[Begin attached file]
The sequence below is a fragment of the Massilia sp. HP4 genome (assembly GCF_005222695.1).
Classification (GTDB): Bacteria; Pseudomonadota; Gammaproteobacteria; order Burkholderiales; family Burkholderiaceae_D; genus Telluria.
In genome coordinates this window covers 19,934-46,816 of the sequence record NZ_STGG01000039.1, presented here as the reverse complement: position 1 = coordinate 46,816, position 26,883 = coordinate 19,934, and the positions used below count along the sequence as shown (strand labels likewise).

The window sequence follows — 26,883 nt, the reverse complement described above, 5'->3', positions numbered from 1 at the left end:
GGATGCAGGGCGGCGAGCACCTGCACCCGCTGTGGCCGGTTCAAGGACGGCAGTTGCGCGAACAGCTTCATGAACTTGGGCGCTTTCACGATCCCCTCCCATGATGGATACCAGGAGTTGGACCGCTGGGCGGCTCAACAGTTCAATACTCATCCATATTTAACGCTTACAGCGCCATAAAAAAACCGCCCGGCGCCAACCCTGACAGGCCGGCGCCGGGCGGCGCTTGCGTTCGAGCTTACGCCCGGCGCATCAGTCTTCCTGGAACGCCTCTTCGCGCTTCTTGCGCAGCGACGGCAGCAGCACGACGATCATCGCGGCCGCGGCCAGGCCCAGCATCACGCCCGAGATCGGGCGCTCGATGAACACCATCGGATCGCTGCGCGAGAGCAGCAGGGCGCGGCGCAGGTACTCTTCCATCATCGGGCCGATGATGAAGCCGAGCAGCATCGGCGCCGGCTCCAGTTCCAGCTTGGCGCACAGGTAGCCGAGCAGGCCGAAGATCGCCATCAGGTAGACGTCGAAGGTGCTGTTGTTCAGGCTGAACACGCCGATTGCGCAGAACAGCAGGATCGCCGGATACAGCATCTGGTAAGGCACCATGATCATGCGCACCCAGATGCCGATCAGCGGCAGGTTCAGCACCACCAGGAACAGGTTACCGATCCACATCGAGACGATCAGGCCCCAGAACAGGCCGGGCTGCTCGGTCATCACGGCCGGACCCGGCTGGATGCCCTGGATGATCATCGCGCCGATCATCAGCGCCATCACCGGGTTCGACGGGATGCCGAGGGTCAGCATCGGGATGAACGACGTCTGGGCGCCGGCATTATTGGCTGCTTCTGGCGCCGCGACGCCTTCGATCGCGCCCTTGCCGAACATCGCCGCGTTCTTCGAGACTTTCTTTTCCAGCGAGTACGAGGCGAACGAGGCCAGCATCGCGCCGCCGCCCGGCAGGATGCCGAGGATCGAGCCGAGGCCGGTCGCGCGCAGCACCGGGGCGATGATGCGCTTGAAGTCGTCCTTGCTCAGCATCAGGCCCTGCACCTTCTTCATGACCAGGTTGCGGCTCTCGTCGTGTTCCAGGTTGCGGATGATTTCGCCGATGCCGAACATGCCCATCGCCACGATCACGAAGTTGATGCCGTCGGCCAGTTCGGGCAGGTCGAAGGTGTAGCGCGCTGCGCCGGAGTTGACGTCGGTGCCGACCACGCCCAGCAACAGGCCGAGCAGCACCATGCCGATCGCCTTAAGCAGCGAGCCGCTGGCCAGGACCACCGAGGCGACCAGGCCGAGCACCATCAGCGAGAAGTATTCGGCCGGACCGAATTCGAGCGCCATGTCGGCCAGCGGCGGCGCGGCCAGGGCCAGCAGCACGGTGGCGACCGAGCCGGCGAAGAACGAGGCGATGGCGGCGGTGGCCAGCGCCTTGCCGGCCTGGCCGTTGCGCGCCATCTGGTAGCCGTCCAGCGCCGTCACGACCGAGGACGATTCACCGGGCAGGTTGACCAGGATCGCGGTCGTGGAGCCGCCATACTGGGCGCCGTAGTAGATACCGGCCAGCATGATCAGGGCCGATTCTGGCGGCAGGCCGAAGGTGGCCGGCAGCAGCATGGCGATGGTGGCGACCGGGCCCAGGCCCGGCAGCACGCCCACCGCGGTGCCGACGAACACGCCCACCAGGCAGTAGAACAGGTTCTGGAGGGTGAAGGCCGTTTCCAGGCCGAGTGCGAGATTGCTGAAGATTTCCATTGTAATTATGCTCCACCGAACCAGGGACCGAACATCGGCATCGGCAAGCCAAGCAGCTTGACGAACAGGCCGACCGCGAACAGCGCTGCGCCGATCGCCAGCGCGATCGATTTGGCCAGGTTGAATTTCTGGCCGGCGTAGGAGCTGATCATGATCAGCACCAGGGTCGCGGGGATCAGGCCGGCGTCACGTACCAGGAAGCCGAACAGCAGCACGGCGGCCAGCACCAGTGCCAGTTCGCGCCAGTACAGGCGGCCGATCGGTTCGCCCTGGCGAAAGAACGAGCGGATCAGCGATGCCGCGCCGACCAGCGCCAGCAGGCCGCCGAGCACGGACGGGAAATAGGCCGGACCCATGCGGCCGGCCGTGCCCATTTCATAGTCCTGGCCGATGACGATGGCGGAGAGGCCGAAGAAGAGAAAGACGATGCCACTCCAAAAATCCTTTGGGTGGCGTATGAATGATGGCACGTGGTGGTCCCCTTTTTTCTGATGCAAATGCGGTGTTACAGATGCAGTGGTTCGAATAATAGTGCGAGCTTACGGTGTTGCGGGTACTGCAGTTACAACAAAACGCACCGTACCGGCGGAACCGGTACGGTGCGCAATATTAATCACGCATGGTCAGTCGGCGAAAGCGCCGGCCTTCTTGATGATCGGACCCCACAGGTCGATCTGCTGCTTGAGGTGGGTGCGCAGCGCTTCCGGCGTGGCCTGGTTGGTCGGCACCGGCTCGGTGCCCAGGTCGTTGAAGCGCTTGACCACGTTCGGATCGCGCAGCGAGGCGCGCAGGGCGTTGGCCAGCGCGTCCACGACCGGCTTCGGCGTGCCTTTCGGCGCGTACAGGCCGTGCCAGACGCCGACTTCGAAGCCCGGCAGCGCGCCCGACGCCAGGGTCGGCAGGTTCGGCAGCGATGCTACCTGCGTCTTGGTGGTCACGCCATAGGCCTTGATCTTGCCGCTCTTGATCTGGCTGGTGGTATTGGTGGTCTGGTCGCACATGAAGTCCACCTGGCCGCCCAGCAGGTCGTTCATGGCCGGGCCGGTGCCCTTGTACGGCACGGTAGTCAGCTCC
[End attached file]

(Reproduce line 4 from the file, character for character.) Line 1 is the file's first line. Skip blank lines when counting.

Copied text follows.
The window sequence follows — 26,883 nt, the reverse complement described above, 5'->3', positions numbered from 1 at the left end: